“Teachers, academics, professors, scholars, we read all the time we learn all the time. We're not unlearning, though. We're just adding stuff on top of stuff on top of stuff. I've seen this many, many times. We, you know, we read a book together, we talk about it, we say, oh, okay, that's interesting. We invite a speaker and that speaker say something mind-boggling. And they say, ‘Oh, wow, this is so great.’ But we don't unlearn what that requires. And so we continue doing what we have always done, even after learning all that.”

5. The sowers

In the case of the Research Team social learning space, the sowers - that is, people taking care of the seeds and the soil - were mainly Wendy and I, as co-researchers. We sought to consciously embody forms of learning citizenship, as systems conveners, by starting new learning-focused initiatives within DAF.

In reviewing the results of this aspiration, we found that we were more successful in leading some of these initiatives than in others. Here's a quick summary of our self-evaluation.

Conscious Learning Festival: More learning citizens?

As mentioned in Section 2 above, one of our intentions in organising the Conscious Learning Festival was to help a group of "learning citizens" to emerge, through our calls and activities, who would keep championing the topic of learning within DAF alongside us.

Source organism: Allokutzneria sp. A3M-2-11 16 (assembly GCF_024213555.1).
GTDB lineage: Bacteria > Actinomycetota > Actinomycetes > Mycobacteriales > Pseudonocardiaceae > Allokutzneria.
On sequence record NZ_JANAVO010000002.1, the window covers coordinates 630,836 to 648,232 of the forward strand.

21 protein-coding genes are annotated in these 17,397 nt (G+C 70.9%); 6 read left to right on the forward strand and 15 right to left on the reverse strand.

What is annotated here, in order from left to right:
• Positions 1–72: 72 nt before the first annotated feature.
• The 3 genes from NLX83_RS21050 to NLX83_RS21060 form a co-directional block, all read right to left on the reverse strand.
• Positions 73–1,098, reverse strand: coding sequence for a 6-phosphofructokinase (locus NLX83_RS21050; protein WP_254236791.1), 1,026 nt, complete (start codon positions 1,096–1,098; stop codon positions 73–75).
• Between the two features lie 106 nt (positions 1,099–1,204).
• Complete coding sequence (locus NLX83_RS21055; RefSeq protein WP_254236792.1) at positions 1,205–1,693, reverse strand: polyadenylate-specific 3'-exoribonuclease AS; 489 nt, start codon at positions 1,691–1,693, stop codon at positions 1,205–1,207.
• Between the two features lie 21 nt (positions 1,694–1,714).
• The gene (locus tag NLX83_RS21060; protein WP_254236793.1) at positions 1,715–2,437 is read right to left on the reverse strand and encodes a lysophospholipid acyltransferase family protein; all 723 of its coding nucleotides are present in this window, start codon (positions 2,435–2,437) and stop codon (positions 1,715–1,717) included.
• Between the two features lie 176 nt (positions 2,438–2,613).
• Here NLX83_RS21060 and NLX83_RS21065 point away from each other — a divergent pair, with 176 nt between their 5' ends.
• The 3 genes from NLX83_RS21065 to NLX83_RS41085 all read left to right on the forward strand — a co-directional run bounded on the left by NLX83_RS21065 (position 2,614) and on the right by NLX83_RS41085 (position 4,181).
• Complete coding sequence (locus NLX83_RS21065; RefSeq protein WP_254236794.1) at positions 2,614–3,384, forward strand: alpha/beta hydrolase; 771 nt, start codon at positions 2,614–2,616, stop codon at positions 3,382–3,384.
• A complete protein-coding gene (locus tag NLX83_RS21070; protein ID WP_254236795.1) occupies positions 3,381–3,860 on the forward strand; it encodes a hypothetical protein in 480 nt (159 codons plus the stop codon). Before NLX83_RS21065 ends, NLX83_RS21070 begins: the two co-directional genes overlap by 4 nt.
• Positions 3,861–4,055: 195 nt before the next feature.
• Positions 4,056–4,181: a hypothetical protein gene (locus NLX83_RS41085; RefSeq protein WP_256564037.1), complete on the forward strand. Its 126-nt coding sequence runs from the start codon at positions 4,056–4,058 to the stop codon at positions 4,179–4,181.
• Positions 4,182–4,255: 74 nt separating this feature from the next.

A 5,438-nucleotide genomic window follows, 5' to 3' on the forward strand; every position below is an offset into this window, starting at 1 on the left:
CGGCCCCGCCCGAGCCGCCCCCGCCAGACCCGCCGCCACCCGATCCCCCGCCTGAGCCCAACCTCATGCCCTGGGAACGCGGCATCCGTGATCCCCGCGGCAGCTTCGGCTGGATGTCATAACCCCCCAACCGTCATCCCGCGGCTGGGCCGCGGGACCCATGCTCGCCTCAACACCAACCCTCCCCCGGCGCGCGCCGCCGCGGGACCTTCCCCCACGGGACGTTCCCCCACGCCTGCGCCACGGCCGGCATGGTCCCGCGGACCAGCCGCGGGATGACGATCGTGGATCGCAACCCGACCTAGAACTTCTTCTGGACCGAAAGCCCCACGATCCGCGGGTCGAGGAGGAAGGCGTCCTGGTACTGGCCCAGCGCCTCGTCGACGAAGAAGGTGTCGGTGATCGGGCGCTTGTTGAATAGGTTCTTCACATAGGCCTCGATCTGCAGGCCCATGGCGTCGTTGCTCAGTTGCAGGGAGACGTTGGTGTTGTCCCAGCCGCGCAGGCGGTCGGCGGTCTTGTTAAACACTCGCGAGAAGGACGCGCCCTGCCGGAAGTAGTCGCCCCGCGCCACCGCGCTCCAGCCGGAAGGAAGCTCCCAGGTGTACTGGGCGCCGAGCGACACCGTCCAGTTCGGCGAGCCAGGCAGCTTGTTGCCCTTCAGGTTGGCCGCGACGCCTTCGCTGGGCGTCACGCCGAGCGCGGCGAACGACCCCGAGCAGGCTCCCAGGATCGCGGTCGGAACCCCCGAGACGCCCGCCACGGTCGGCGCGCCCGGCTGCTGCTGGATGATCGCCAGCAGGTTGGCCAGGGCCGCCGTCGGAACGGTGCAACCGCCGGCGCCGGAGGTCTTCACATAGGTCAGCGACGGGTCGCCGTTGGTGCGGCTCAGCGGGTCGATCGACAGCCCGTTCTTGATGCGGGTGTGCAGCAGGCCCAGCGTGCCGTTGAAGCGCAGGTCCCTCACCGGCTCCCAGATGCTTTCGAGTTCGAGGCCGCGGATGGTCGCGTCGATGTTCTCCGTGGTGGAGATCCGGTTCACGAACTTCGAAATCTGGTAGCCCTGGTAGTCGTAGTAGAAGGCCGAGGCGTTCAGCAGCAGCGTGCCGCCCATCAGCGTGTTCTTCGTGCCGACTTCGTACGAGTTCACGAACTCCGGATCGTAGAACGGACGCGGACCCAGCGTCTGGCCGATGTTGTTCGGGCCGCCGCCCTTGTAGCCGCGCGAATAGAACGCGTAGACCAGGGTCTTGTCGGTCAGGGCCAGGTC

During the first edition of the Festival, we found that a group of regular participants did attend nearly all events we organised, and were quite willing to reflect with us on the conditions, containers and forms of leadership that may enable social learning within the network - see Section 4 above. However, only some of these participants remained actively involved in 2022, and they did not - to our knowledge - convene learning-focused activities during the time separating the two festivals. So it is unclear to what extent our activities were really instrumental in fostering a long-lasting interest in these participants, or that they considered their involvement in social learning activities within DAF become part of their identity.

Another sign which can speak to the emergence of learning citizenship is when people actively work as brokers for the learning taking place in a certain community of practice or social learning space (including important insights, challenges, etc.), and bring it into another context. According to Wenger (2009), this can help “thicken the weave of a social learning system” and foster innovation.